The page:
Tuesday, 17 February 2009

The One That Would Vote For Her. . .

Stella Rimington, the former head of MI5 is someone I'm swiftly getting a liking for. She spoke out about the 42 days detention when all the fur was flying about that, and now she's spoken out about ministers using the threat of terror to clamp down on civil liberties.

There is a school of thought that all this is a Labour plan to have control over every facet of our lives, the idea that real power comes not from the ballot box (and let's face it, political power doesn't reside in Westminster any more, it lives in Brussels) but from control over the individual. That means we must all be measured, recorded, tracked and visible to the powers that be at all times.

The other school of thought is that we are half way to hell on the road signposted 'Good Intentions'. I agree that a significant number of people are of the opinon that what is being done is because those in power really, honestly believe that it is for the best.

I think the truth lies somewhere in between. A small number of sociopathic control freaks, using the dogwhistle of terror to jolly along all those who want to do the right thing, those who say 'OK, perhaps we can let this one go then.' But before they realise it, the zealots are knocking on the door making the case for the next liberty to be taken away. Those reasonable people then consider the point, not for a moment thinking back to how they would have felt a year earlier if this had been suggested.

And so the next one is gone.

Old Holborn was out yesterday, at New Scotland Yard, taking photographs. It is now possible to be arrested for taking photos of a police officer, or a public building, or any public scene that is judged to be likely to support terrorism or acts in preperation thereof. Well, who makes these judgements?

We've seen footage in the past of officer and PCSOs who do not like being photographed and filmed, now those officers can decide that they don't like it and can arrest you for it. Of course it would never end up in court, but you could find yourself locked up for no other real reason than a policeman has taken a dislike to you, or you've proved an inconvenience, or pehaps taken footage which shows an officer doing something wrong, something illegal, and that officer wants it out of the way.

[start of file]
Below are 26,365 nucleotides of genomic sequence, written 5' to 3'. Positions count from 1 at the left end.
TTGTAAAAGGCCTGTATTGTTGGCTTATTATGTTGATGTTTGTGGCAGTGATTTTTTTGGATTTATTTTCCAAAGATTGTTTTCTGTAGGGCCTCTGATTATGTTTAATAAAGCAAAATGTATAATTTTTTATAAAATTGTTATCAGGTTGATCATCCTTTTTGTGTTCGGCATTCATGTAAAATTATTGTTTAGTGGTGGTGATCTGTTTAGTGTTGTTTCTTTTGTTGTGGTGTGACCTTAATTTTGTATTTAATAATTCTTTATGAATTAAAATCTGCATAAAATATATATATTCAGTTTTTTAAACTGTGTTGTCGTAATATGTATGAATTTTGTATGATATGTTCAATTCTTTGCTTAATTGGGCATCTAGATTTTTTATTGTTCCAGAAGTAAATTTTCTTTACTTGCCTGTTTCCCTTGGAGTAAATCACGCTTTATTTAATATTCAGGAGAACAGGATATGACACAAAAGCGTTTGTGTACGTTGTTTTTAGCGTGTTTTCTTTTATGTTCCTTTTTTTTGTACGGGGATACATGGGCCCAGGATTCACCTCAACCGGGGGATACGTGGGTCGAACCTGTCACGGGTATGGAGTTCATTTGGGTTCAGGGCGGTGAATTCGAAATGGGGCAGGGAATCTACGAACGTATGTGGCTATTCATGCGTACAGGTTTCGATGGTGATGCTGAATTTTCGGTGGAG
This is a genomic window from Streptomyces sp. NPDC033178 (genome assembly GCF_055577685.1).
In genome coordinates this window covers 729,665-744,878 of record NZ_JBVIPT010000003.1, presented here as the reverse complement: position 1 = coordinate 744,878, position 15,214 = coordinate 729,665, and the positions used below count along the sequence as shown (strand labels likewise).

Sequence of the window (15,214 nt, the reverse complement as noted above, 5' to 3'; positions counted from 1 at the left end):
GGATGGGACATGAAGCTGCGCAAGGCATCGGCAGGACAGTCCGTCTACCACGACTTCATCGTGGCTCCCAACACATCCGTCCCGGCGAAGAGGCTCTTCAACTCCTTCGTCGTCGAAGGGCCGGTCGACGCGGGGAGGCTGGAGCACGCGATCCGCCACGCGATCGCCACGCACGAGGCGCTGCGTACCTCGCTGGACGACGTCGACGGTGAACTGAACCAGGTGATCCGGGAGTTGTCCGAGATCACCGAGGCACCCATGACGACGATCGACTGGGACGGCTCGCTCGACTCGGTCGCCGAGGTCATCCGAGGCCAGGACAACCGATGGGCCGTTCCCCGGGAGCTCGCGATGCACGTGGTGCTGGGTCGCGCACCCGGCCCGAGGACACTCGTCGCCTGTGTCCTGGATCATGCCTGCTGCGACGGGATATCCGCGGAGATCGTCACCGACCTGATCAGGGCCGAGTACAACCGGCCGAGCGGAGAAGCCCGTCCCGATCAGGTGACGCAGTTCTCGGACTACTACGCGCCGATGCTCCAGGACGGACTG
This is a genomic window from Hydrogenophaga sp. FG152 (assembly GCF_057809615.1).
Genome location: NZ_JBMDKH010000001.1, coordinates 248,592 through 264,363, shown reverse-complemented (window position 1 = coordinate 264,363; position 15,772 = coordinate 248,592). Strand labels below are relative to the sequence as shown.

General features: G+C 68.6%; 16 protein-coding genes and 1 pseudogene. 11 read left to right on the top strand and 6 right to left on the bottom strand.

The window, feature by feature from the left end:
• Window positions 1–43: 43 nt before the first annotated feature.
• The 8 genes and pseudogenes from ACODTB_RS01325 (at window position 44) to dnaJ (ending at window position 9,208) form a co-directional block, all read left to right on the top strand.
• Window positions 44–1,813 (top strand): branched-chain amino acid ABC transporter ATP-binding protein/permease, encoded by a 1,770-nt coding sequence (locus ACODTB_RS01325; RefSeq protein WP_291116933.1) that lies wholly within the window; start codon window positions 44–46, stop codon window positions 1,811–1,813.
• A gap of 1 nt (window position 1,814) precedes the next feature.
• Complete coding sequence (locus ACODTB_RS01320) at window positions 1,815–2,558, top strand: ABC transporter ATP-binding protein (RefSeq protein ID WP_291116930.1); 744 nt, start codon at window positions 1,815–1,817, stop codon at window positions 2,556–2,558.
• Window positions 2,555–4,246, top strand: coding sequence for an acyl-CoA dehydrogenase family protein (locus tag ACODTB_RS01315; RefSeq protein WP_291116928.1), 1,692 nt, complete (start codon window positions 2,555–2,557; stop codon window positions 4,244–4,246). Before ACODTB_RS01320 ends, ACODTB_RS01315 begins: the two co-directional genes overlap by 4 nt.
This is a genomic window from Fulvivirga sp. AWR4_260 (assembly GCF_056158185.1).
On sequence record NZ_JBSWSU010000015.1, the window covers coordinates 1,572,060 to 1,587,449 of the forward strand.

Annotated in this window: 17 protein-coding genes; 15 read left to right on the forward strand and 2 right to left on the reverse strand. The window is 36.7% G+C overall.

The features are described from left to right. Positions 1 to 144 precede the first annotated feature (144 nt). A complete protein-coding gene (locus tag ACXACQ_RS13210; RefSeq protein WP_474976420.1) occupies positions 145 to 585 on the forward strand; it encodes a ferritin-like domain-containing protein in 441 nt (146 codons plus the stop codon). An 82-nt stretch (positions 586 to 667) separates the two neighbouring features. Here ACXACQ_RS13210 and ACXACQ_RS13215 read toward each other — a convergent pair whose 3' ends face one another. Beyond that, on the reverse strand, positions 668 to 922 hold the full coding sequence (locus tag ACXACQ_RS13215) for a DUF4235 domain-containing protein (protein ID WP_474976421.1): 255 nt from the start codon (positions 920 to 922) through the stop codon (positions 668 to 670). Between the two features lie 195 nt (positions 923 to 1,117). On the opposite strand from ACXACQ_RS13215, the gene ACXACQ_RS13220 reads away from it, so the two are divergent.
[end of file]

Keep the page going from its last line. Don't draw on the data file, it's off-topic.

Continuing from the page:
Apparently the feeling is that police officers need protecting from terrorists. I can remember no instance of a police officer being directly targeted by terrorists since Yvonne Fletcher was killed by a shot outside the Libyan Embassy in London in (appropriately enough) 1984.

Well what's the next step in protecting these officers? Removal of their collar numbers so they cannot be identified? Anonymous 'secret' police stations, with cells that don't really exist, for crimes where a solicitor may not be present at interview? Why not just dress our police officers like this?

I don't blame the rank and file officers, but our police force has changed, it seems to me that their primary function is no longer the prevention and detection of crime or disorder, but is now to be deployed in a manner that the political class finds advantageous to them. I have little dealing with the police on this level, but I know this.

I know that if my house is broken into, if my car is stolen, if my property is damaged I will not see a police officer. A PCSO may pop round to take details for recording purposes and then, someone with an eye on targets, will attempt to 'no crime' it, even if it is recorded as a crime no action to investigate will be made. I mean, I've got insurance, that's what it's for. However, I also know that if I walk down the street dressed in an unusual style, take a photograph of a public building, or sit, reading a book, on a bench in a public park that just happens to be near a playground, I will be pounced upon, questioned, searched and perhaps even detained.

This is not the police service I pay for, and it is not a style of policing that is suitable for any country which says it is a free democracy. We're not there yet, but the actions of ministers, ACPO and over excited front line staff take us ever closer to the Stasi and Securitate, and it is almost within touching distance.

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